Protesters hung black effigies and held racist signs. An Episcopal minister and a photographer were among those physically assaulted by people in the crowd. Downtown stores closed in in solidarity with the protesters, while some anti-integrationists supporters tried to keep civil rights activists out of town.

Following the Mansfield Crisis, government officials, in their quest to find a scapegoat, turned their attention on the NAACP.

Civilians were happy to join in. As a Texan named Early Northrup wrote in a letter to Governor Shivers, “This should be justification for the jailing of all NAACP officials and to throw out the whole organization from the state of Texas for attempting to create riots.”

Texas Attorney General John Ben Shepperd launched an investigation into the NAACP and obtained a temporary restraining order to force all branches to stop operations. He charged the organization with barratry — coercing plaintiffs into filing lawsuits — and accused the group of low-level tax evasion. The state found the perfect venue to try the case; about 130 miles east of Mansfield, Tyler, Texas, was an overwhelmingly pro-segregation city, which would later be faced with its own federal school desegregation order.

After 17 days of testimony, District Judge Otis T. Dunagan placed a temporary restraining order on the NAACP. He’d later place a permanent injunction and impose a list of restrictions that made it exceedingly difficult for the group to continue its work in Texas. Against the wishes of NAACP Secretary Roy Wilson, the board of directors filed an appeal, although it was later withdrawn. Thurgood Marshall, who represented the NAACP at the time and would go on to become the first African American Supreme Court Justice, called the case “the greatest crisis” in the organization’s history.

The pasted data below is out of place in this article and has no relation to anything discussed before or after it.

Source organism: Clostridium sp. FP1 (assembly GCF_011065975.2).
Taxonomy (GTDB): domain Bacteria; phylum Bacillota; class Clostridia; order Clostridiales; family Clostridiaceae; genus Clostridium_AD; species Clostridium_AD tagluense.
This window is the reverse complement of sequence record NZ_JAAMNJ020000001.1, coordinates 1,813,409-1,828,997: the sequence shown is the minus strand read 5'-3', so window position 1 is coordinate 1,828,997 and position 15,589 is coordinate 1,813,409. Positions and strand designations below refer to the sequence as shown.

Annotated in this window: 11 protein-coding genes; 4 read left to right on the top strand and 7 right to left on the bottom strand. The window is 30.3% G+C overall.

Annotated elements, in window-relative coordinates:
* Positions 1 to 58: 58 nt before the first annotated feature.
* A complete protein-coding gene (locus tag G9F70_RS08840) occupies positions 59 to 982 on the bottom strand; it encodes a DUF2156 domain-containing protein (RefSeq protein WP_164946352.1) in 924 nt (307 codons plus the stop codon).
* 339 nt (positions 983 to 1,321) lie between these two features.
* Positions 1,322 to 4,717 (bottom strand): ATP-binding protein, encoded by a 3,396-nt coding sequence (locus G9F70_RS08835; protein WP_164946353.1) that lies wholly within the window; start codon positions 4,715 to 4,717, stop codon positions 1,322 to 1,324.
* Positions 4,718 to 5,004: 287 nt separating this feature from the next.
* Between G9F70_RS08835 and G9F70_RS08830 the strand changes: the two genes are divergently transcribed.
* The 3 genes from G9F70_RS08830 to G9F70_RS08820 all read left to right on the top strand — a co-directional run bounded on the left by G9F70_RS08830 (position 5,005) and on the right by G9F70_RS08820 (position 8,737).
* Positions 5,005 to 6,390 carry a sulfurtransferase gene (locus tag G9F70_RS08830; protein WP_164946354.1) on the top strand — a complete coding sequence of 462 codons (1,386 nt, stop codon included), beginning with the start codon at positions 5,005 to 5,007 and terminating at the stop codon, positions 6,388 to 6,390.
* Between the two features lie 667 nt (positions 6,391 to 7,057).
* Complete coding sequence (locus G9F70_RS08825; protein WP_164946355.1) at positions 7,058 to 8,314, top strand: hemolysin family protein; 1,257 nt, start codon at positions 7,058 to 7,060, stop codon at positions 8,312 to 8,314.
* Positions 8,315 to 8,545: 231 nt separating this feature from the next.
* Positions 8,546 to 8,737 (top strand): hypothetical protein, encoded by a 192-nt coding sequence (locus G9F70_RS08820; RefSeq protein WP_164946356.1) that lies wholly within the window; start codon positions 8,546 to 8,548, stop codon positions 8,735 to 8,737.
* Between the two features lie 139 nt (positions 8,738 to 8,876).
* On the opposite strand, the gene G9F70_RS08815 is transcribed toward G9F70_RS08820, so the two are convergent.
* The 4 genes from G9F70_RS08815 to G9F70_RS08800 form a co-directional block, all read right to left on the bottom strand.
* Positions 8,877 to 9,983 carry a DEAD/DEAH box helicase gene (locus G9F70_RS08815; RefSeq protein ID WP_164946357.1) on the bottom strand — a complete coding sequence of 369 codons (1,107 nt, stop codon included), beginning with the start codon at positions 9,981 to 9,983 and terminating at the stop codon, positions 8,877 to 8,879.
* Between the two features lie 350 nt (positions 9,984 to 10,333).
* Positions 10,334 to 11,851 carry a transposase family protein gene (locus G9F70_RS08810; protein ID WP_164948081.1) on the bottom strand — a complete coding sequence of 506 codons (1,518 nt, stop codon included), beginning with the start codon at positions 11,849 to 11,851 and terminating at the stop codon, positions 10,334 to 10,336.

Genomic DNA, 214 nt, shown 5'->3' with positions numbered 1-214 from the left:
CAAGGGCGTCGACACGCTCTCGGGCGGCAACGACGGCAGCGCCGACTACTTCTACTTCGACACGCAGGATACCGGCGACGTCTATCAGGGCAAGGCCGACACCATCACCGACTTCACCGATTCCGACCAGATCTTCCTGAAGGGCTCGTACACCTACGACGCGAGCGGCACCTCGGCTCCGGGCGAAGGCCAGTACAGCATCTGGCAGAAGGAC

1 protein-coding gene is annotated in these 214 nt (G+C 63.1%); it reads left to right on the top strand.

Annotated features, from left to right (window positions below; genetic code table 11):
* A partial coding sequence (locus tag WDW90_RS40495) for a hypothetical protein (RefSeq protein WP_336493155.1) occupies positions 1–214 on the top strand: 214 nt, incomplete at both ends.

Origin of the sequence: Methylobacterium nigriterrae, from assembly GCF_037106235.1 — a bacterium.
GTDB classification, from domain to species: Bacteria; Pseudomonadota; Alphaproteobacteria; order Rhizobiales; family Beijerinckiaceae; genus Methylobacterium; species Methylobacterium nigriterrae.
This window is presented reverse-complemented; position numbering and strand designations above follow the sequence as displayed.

Marshall was right. Alabama and Virginia would go on to bring similar cases against the NAACP. And a year later, in Arkansas, Governor Orval Faubus, emboldened by the results of Texas’s fight against the Mansfield Three and the NAACP, took a stand against integration when the Little Rock Nine attempted to get the education they were entitled to by law. This time, however, Eisenhower sent the National Guard to force integration and protect black students.

Over in Texas, meanwhile, schools continued to defy court orders, particularly in the northeast part of the state.

Integration would not be vigorously pursued in the Lone Star state until 1970, when William Wayne Justice, chief judge of the United States District Court for the Eastern District, ordered the Texas Education Agency to assume responsibility of enforcing desegregation in Texas public schools.

Today, Mansfield High School is a lot more diverse, with 37.3 percent white students, 26.5 percent black students, 24.7 percent Hispanic, and 6.4 percent Asian. At least 22 Texas school districts are still monitored by the U.S. Department of Justice to ensure they’re following desegregation orders.

The controversy subsided, but Mansfield public schools would not integrate until after the passage of the Civil Rights Act in 1964, some seven years later.